script-security 2 client socks-proxy 127.0.0.1 6876 # Use a local SOCKS proxy on TCP port 6876 proto tcp-client # Use a TCP connection to the OpenVPN server (through the proxy) remote my.vpn-server.org # Address of a server hosting an obfuscation proxy and OpenVPN port 8080 # TCP port of the listening obfuscation proxy server ca "ca.crt" # Certificate of the certificate authority cert "my.crt" # Client certificate key "my.key" # Client private key ns-cert-type server # Pick one of these lines that remote-cert-tls server # identifies the server's certificate persist-tun # Avoid TUN/TAP re-initialization upon reconnects dev tun # Use a TUN (OSI layer 3) virtual network device for the VPN redirect-gateway def1 # Redirect other traffic through the VPN up /etc/openvpn/update-resolv-conf # Protect DNS requests from down /etc/openvpn/update-resolv-conf # eavesdropping and manipulation.
It is assumed that the local network used by the client has an IP range of 172.17.1.0/24 with an Internet router on 172.17.1.1, and that the internal OpenVPN network uses the IP range 192.168.50.0/24. The resulting routing table would be as follows:
Kernel IP routing table Destination Gateway Genmask Flags Metric Ref Use Iface 0.0.0.0 192.168.50.1 22.214.171.124 UG 0 0 0 tun0 <-- 0.0.0.0 172.17.1.1 0.0.0.0 UG 600 0 0 enp0s3 127.0.0.1 172.17.1.1 255.255.255.255 UGH 0 0 0 enp0s3 <--! 126.96.36.199 192.168.50.1 188.8.131.52 UG 0 0 0 tun0 <-- 192.168.50.0 0.0.0.0 255.255.255.0 U 0 0 0 tun0 172.17.1.0 0.0.0.0 255.255.255.0 U 600 0 0 enp0s3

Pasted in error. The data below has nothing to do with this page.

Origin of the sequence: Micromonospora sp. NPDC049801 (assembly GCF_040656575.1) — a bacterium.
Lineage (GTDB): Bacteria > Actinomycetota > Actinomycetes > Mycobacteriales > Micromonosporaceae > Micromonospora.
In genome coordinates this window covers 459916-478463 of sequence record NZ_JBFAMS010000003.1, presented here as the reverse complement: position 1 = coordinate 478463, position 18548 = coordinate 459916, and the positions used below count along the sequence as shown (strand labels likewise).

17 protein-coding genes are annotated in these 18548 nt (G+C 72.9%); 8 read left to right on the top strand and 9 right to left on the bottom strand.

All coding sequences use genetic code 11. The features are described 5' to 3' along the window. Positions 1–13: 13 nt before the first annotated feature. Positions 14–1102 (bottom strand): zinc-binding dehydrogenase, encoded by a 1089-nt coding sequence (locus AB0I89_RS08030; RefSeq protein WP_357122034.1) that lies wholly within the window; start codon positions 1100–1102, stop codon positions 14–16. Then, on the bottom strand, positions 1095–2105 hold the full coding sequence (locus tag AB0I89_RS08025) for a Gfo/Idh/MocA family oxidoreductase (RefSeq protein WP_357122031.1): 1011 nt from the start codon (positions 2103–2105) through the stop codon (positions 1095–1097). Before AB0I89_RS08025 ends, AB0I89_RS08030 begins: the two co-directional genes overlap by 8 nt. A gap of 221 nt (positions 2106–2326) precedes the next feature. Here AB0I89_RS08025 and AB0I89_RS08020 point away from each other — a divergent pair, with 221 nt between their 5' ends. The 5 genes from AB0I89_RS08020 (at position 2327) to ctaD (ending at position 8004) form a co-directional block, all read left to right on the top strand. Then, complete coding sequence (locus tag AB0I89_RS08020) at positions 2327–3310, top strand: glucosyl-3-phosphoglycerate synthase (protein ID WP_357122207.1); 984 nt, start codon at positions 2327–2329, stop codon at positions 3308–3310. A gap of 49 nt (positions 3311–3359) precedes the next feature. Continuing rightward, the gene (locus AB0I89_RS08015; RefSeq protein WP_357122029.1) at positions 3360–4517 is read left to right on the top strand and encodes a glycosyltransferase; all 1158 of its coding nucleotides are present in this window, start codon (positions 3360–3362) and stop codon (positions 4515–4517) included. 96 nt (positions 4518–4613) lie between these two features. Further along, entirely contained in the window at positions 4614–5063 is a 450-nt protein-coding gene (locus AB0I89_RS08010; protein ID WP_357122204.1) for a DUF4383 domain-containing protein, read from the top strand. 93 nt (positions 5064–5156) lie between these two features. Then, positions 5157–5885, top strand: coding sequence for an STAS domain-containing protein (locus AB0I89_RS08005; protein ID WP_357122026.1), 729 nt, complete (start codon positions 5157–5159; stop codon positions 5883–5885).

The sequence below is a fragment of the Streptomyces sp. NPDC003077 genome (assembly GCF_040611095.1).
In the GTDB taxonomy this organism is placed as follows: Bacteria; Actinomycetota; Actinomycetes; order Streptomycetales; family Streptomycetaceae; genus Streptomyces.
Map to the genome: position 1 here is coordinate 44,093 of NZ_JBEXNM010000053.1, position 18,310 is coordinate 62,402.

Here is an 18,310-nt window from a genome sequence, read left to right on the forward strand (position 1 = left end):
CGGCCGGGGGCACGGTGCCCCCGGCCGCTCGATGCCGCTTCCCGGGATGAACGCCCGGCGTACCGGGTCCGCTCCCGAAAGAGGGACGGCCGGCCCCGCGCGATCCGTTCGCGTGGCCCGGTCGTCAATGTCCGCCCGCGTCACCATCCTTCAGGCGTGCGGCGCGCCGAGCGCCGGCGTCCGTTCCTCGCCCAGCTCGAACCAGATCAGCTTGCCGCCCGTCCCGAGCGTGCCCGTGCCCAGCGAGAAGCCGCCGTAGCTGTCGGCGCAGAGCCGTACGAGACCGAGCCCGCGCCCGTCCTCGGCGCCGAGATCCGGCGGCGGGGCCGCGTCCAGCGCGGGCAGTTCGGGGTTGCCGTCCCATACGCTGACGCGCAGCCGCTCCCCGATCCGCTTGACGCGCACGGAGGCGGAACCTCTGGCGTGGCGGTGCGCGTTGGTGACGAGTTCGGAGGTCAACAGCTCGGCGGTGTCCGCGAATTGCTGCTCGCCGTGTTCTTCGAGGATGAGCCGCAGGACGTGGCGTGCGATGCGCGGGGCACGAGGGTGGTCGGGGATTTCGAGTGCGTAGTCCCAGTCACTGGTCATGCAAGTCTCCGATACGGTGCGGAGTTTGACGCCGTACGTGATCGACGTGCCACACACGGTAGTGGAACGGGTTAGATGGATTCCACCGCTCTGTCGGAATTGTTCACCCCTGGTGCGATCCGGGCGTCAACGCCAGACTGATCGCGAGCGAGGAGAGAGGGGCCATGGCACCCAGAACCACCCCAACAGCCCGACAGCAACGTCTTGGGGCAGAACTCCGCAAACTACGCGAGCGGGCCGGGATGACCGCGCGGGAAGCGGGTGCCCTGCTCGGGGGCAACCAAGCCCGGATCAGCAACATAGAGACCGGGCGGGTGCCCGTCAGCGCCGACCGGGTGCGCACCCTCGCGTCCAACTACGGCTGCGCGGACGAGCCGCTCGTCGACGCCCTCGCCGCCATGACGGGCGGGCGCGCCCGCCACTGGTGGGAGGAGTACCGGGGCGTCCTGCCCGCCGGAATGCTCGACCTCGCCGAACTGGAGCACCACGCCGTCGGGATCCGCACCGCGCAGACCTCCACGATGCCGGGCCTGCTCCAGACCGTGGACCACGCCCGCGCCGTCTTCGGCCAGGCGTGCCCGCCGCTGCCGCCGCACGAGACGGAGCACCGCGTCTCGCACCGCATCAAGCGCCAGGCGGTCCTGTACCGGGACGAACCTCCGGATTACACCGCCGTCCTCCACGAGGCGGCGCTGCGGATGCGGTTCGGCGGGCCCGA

The routes pointed at by arrows were added by
redirect-gateway def1. The problematic route is the one with an exclamation mark. According to the OpenVPN man page:
--redirect-gateway flags... Automatically execute routing commands to cause all outgoing IP traffic to be redirected over the VPN. This is a client-side option. This option performs three steps: (1) Create a static route for the --remote address which forwards to the pre-existing default gateway. (...)
The configuration has
remote my.vpn-server.org, yet the value of
socks-proxy is used to create this route. This is not described by the man page.
redirect-gateway def1 behaves makes sense when a remote SOCKS proxy is used. In this situation, the client only connects to the SOCKS proxy using the information provided by the
socks-proxy option, after which the proxy takes care of the rest of the transport using the information provided by the
port options. Still, this is something that should have been mentioned by the man page, as it prevents further OpenVPN traffic after a connection has been established when a local SOCKS proxy is used.
OpenVPN supports the execution of user scripts at different connection stages, which can be used to create a workaround. The option